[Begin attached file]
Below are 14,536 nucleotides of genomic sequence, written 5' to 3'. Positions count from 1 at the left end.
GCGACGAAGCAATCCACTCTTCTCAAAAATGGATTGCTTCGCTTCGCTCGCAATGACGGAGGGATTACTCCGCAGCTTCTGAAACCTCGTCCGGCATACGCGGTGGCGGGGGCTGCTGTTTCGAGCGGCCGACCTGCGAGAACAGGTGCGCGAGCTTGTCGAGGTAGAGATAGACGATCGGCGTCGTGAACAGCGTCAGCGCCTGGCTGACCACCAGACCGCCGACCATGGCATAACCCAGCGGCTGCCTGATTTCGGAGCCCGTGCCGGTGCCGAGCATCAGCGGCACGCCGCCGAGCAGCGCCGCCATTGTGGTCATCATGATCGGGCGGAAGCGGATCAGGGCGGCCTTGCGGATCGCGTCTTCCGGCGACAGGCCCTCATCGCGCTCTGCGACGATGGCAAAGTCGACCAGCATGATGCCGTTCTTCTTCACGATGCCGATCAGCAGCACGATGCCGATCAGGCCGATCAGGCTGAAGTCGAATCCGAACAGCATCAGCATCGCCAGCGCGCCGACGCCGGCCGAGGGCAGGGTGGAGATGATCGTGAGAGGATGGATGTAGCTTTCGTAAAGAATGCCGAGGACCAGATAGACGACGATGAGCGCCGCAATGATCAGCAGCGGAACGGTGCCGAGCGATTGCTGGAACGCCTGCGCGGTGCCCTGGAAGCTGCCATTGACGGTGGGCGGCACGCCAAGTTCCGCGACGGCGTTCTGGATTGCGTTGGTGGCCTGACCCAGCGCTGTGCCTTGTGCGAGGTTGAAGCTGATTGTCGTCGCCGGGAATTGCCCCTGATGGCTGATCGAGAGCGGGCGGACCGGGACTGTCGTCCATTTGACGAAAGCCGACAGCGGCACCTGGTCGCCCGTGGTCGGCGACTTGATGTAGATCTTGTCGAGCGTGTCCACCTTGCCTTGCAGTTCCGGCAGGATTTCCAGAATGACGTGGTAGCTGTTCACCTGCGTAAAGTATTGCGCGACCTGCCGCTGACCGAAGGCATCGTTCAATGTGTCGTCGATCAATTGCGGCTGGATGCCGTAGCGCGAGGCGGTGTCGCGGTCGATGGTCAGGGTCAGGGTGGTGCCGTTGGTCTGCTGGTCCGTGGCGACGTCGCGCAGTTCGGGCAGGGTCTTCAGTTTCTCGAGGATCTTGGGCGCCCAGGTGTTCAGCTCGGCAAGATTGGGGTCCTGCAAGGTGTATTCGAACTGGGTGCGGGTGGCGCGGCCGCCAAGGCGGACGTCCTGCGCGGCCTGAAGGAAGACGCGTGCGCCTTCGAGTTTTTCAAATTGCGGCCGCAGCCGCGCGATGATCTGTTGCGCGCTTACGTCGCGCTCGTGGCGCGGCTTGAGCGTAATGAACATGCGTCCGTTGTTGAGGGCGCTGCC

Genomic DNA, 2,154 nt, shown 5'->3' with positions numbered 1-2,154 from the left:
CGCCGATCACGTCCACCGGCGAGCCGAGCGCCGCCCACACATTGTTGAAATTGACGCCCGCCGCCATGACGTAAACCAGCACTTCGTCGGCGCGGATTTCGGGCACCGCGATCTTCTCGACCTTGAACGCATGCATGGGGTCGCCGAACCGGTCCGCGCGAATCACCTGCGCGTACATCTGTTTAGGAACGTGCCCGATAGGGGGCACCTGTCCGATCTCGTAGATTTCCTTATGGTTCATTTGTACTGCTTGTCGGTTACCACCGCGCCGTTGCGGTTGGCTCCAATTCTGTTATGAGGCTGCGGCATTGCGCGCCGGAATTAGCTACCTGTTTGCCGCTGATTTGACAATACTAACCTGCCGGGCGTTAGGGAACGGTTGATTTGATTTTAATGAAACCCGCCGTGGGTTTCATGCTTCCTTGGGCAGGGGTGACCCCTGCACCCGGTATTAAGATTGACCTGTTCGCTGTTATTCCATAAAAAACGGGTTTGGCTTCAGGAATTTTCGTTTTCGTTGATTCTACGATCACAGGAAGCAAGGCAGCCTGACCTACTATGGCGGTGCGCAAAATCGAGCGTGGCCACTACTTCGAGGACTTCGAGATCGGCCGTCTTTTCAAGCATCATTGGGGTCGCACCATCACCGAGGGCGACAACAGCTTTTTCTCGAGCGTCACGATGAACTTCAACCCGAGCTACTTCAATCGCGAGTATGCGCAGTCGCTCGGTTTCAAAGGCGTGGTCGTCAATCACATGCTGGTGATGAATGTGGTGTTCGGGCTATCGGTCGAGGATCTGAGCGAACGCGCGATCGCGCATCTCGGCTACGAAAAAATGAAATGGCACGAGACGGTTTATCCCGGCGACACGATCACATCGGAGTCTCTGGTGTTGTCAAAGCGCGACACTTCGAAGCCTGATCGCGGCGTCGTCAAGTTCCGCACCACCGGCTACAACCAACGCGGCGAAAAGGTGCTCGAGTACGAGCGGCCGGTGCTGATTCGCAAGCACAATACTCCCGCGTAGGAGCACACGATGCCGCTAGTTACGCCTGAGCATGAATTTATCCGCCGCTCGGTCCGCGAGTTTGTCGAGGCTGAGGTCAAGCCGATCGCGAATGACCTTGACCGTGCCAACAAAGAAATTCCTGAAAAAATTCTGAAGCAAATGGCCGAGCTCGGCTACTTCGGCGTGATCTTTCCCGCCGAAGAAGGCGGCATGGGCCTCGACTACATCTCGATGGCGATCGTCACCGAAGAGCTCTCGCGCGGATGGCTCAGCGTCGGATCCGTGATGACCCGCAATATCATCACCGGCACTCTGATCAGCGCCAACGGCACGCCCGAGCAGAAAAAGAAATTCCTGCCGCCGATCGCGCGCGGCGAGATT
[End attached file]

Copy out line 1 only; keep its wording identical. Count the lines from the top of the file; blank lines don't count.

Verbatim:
Below are 14,536 nucleotides of genomic sequence, written 5' to 3'. Positions count from 1 at the left end.